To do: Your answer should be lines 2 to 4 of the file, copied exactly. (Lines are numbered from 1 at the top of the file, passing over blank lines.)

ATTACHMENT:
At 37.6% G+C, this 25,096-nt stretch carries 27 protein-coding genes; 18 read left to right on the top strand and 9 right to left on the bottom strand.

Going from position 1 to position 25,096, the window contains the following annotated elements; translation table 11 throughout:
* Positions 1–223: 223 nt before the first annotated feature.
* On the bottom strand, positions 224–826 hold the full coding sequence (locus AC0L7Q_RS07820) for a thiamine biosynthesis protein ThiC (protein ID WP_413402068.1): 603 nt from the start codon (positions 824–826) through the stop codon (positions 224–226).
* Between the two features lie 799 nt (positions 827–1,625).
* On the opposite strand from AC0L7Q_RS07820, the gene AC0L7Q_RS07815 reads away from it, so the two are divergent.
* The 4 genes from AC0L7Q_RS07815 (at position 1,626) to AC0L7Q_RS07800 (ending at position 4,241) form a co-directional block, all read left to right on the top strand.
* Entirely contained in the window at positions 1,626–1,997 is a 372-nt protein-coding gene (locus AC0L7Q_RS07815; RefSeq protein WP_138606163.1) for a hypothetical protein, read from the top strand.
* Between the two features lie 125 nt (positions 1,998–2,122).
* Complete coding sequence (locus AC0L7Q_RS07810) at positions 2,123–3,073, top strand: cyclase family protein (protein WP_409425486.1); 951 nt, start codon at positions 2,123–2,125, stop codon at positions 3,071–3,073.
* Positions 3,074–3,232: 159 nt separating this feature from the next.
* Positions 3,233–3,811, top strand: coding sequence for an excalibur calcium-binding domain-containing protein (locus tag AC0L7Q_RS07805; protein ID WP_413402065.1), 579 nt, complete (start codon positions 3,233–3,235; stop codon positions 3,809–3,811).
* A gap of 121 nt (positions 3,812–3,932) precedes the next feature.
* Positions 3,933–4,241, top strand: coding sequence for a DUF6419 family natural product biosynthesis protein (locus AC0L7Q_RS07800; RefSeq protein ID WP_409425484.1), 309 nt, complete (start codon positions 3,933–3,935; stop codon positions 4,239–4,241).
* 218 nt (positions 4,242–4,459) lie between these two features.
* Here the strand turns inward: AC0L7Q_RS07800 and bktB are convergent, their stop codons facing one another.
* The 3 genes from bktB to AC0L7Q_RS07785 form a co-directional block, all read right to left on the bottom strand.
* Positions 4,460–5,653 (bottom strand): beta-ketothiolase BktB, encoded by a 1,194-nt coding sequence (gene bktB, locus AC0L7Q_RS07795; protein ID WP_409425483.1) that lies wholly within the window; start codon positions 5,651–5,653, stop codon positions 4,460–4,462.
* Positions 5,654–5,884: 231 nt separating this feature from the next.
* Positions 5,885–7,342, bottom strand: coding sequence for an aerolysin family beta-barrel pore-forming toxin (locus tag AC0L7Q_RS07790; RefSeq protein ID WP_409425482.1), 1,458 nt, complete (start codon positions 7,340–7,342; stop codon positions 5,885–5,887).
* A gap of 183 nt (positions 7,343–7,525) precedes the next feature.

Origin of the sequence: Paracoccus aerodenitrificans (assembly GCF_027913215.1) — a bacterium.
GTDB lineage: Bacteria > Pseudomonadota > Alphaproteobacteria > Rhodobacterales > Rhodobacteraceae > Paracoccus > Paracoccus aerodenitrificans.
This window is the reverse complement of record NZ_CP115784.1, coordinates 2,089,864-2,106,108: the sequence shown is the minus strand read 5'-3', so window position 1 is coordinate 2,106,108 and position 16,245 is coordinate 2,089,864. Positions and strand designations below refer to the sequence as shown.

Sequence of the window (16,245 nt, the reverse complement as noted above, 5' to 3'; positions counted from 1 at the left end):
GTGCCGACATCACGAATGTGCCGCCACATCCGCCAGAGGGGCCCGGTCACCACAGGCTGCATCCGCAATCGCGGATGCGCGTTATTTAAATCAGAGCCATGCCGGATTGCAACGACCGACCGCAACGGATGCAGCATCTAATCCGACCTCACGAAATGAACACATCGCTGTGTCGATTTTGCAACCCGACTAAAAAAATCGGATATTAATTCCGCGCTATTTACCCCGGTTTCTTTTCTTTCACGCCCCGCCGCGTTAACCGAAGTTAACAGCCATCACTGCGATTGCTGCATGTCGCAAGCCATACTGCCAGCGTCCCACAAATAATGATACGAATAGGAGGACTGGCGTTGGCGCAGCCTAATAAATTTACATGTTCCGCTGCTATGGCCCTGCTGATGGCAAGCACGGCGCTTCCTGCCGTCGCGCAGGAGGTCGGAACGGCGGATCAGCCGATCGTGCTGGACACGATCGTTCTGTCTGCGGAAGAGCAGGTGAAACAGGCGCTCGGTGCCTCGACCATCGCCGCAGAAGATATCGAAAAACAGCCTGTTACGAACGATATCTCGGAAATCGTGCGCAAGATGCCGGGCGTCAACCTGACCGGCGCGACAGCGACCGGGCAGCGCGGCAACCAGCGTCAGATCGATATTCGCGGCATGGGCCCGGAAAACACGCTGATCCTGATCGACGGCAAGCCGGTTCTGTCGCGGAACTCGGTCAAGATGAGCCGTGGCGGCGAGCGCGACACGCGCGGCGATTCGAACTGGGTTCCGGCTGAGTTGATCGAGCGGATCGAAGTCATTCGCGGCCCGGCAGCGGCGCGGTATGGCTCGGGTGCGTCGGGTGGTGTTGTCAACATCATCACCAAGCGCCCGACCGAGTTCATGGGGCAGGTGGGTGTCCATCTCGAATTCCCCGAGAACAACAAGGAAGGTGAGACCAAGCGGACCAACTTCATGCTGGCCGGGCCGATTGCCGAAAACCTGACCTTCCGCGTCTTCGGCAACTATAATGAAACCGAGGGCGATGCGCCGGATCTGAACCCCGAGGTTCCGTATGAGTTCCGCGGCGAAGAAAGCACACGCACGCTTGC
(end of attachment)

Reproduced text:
Going from position 1 to position 25,096, the window contains the following annotated elements; translation table 11 throughout:
* Positions 1–223: 223 nt before the first annotated feature.
* On the bottom strand, positions 224–826 hold the full coding sequence (locus AC0L7Q_RS07820) for a thiamine biosynthesis protein ThiC (protein ID WP_413402068.1): 603 nt from the start codon (positions 824–826) through the stop codon (positions 224–226).